So you’ve found the perfect song for your audition. You love it, you sound great singing it, and it’s perfect for the show for which you’re auditioning. (If you need to recap the process for finding the perfect audition song, check out Choosing the Audition Song That Lets YOU Shine by yours truly.) What’s the next step? You need to cut your music, but you must find the right cut of the song to take into your audition.
I know what you’re thinking. Songs are our dearest morsels of theatrical merriment! How could we cut them? Scissors? Machete? Are they not our children?
You’re right. Songs are beautiful and we love them but, let’s face it, it isn’t called “show butterfly-kisses,” it’s called “show business” and mama’s got to make a dollar. The point is, if everyone at the audition performed the entirety of “Meadowlark,” auditions would take forever, and the accompanist would lose his/her mind and end up like the woman pictured above.
You’re going to need four different cuts of your song for auditions: full song, 32-bar, 16-bar, and 8-bar.
This is the entire song from beginning to end. You will probably never need this for an audition, but it’s a good idea to have it in your book just in case. You never know when a callback could happen on the spot and they want to see how you handle a full song. Always keep a copy in your book and make sure you know the whole piece in case you are asked to sing it.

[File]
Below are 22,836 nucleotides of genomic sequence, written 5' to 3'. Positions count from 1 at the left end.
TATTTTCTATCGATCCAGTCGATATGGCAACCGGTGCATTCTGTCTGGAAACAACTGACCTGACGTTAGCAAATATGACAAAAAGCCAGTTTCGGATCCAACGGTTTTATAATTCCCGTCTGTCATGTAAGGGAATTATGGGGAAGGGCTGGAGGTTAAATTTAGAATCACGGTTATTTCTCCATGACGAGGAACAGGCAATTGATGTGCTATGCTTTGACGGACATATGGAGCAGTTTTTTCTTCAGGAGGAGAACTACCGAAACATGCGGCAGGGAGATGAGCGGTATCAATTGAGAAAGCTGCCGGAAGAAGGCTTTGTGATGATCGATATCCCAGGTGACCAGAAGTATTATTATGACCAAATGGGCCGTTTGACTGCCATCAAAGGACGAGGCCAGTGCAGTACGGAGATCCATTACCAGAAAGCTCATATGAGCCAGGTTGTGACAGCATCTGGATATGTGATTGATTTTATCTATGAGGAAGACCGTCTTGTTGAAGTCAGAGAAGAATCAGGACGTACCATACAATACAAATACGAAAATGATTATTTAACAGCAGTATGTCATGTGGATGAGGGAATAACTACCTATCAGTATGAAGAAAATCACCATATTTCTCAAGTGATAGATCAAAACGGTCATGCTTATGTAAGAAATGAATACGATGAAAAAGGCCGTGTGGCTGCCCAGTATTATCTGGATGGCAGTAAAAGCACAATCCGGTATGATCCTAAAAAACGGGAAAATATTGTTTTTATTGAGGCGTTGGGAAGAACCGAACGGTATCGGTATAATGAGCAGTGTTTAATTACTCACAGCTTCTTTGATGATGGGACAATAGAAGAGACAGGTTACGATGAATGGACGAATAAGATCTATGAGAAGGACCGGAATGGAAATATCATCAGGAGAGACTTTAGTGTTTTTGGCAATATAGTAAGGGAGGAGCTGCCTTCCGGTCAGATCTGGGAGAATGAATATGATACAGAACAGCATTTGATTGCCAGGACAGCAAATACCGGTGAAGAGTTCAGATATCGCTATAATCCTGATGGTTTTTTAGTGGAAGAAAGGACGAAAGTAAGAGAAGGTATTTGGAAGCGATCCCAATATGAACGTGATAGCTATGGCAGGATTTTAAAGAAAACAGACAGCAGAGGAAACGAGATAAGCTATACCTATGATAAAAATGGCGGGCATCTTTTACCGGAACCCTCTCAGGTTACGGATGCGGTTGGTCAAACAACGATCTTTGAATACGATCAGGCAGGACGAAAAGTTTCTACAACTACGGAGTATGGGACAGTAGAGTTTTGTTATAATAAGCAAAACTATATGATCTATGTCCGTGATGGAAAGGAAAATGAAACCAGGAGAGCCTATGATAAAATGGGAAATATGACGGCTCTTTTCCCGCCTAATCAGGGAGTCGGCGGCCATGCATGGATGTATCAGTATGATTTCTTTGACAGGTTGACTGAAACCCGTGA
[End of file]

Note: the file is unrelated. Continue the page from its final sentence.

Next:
32-Bar and 16-Bar Cuts:
These are industry terms that provide a guideline for the length of your audition. They don’t mean that you need to count the measures of the song and sing exactly 16 or 32 measures. You want to make sure the length feels right: 16 bars should be less than a minute and 32 bars less than two minutes. Remember that less is more and an extra 15-30 seconds is not going to inspire someone behind the table to suddenly take interest in you. If you’re having trouble discerning the appropriate length of you cut, ask a vocal coach or teacher.
These are often painfully short for the actor, but there are occasions that make them necessary for casting teams. This cut should be short. It should be less than 30 seconds and showcase as much as possible within that constraint.
Here’s a few more questions to ask yourself when choosing a cut:
Does my cut make sense contextually? If your cut starts in the middle of a sentence or phrase, then it probably doesn’t make any sense. You want to make sure that you can still tell a story within the borders of your cut so that you can curate a successful audition.
Does my cut make sense musically? If your cut jumps from key to key in ways the original song does not, it doesn’t make sense. If your cut jumps between tempos in a way that the original song does not, it probably doesn’t make sense. Use your judgment to make sure that the cut is something you’ve tailored for the audition and not something you’ve thrown together just to put something in your book. Sometimes “good enough” is simply not good enough.
Does my cut make sense for me? If your cut isn’t your best part of the song, then scrap it and do the best part of the song. Remember, the entire point is to showcase your strengths and book the role.
There’s no shame in asking for help with this process; that’s exactly why we hire song coaches, work with music directors, and attend workshops. Auditioning is a complicated and delicate art, and you should prepare for it with the same focus and preparation as a role or performance. Now go out there and show them your best 16 bars!
Latest posts by Patrick Burns (view profile)
- Auditions: How to Cut Your Music - October 7, 2017
- Choosing the Audition Song That Lets YOU Shine - December 7, 2016
- How to Prepare Your Music and Talk to an Accompanist - September 11, 2016